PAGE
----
Anybody just now tuning in to the La Liga season, figuring that they had the entire league figured out and only looking at the table to see whether Barcelona or Real Madrid is at the top this time around, is in for a bit of a surprise.
Like it or not, last season's European and La Liga champions, four games into the season, are not at the top of the table. Neither are the 2010-11 La Liga runners-up and Champions League semifinalists, Real Madrid.
Instead, the table looks like this: Real Betis in first place, Valencia in second, Malaga in third and only then do you find FC Barcelona sitting in fourth. Sevilla and Levante follow, with Real Madrid holding on to the seventh-place slot.
Of course, the key piece of information in everything that I just said is this: "four games into the season." Oddly enough, the current table reflects the results of both of the Spanish giants suffering through wildly uncharacteristic early-season slumps.
Well, if you can call them slumps.
There are plenty who would argue that only FC Barcelona could be considered "slumping" after producing two draws in three games, separated by an 8-0 blowout victory. And only Real Madrid could raise so many eyebrows by starting the season with a 2-1-1 record.
The early-season discussions circling around Spanish football tend to follow a fairly predictable path following the matches that led to such a bizarre La Liga table. Real Madrid, as the conversations point out, fell to Levante. Barcelona failed to beat Real Sociedad and Valencia, much like Madrid did against Racing.
It's all predicated by the notion that these clubs should win their fixtures, and given the quality of players that both sides have on their roster, they probably should. But it may not be such a bad thing that, at the moment, they're not.
One way of looking at it that's been largely left out of the dialogue is this: Levante defeated Real Madrid. Real Sociedad and Valencia held off Barcelona, with Valencia looking strong enough in some moments of attack to secure a full three points.
La Liga currently boasts two of the strongest squads in Europe (and therefore, the way things are in this sport, the world), with Barcelona making the European title look effortless last season and Real Madrid capable of going who knows how far in the competition if they didn't run into the unstoppable Barcelona in the semifinals.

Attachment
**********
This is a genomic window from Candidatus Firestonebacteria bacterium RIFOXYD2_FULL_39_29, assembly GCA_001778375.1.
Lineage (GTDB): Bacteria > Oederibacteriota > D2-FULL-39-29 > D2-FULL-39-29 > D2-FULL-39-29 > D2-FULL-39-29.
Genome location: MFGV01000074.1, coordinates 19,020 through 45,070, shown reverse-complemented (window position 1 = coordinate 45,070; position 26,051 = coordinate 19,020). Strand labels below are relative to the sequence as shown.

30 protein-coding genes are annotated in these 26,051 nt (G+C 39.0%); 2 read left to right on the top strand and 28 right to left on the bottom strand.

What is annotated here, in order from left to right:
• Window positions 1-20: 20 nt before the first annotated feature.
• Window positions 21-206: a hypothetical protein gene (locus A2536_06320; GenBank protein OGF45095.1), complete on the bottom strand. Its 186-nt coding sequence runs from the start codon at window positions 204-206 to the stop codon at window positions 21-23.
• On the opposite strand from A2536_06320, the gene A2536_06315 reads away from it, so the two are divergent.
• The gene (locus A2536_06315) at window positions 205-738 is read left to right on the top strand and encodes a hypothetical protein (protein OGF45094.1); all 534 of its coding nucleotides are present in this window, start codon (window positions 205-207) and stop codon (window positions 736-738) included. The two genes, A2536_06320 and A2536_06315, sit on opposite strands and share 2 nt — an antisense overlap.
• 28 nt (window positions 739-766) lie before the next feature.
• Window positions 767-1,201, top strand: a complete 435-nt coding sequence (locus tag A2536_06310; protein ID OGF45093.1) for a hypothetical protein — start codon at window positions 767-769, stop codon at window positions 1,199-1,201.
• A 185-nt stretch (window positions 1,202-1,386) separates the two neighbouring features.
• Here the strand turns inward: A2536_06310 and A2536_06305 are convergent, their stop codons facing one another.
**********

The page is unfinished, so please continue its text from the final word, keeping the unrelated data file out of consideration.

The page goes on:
One thing that the league has been known to lack, however, is an overall degree of strong competition, with the third-place side in last season's final tally finishing a full 25 points behind Barcelona, and the fourth-place side finishing another nine points back from that.
From there, things even out a bit more in the Spanish top tier, but the gap between the top two and the rest of the pack is still enormous, and the quality of play that the top two produce against those sides is extraordinarily more impressive.
Last season, Barcelona only failed to win eight matches in the entire campaign, only two of which came in the form of losses at times when Barca either enjoyed a strong enough lead in the table to breathe easy or had difficult European obligations surrounding the match.
The figures weren't all that different for Real Madrid, either. In essence, both of the sides had little difficulty crushing whomever they desired to crush (Barcelona had a goal difference of plus-74) throughout much of the season. In far too many ways, La Liga was a breeze for Barca and Madrid.
There is a positive side to this level of domination, of course, as it creates very strong competitors in European Championship tournaments. But the rest of the league suffers and flounders with the knowledge that legitimately competing against either of the two Spanish giants over the course of a season is an entirely lost cause.
Of course, there are plenty of other successful leagues that continue to thrive despite hosting a select few sides that consistently outperform the rest of the competition. The English Premier League is an easy example, with Manchester United, Chelsea and now Manchester City emerging as a strong contender for the league title.
But the domination of those sides in their respective leagues isn't nearly as extensive as what has existed in La Liga over the past few years. It's not quite as head-turning or mind-boggling to find out that Manchester City drew to Fulham or that United lost to Wolves at Molineux. It's surprising, but the league as a whole is competitive enough to make the result seem and feel like it was entirely within the realm of the possible.
Eventually, the La Liga table is going to rework itself into the positions that we all know we can easily predict long before the start of the season. These early-season "slumps" will end in no time at all, and Madrid will resume its race with Barca to stand alone at the top of the table, with everybody else trailing light years behind.
But until then, the current standings are a nice little glimpse into what the Spanish domestic league could be, without ever-dominating presences constantly hogging all the glory and attention.
This—the way the table is organized right now, the way these last couple of weeks have played out, the strong showings from lesser teams against the sides with the highest payrolls—is exactly how La Liga ought to be.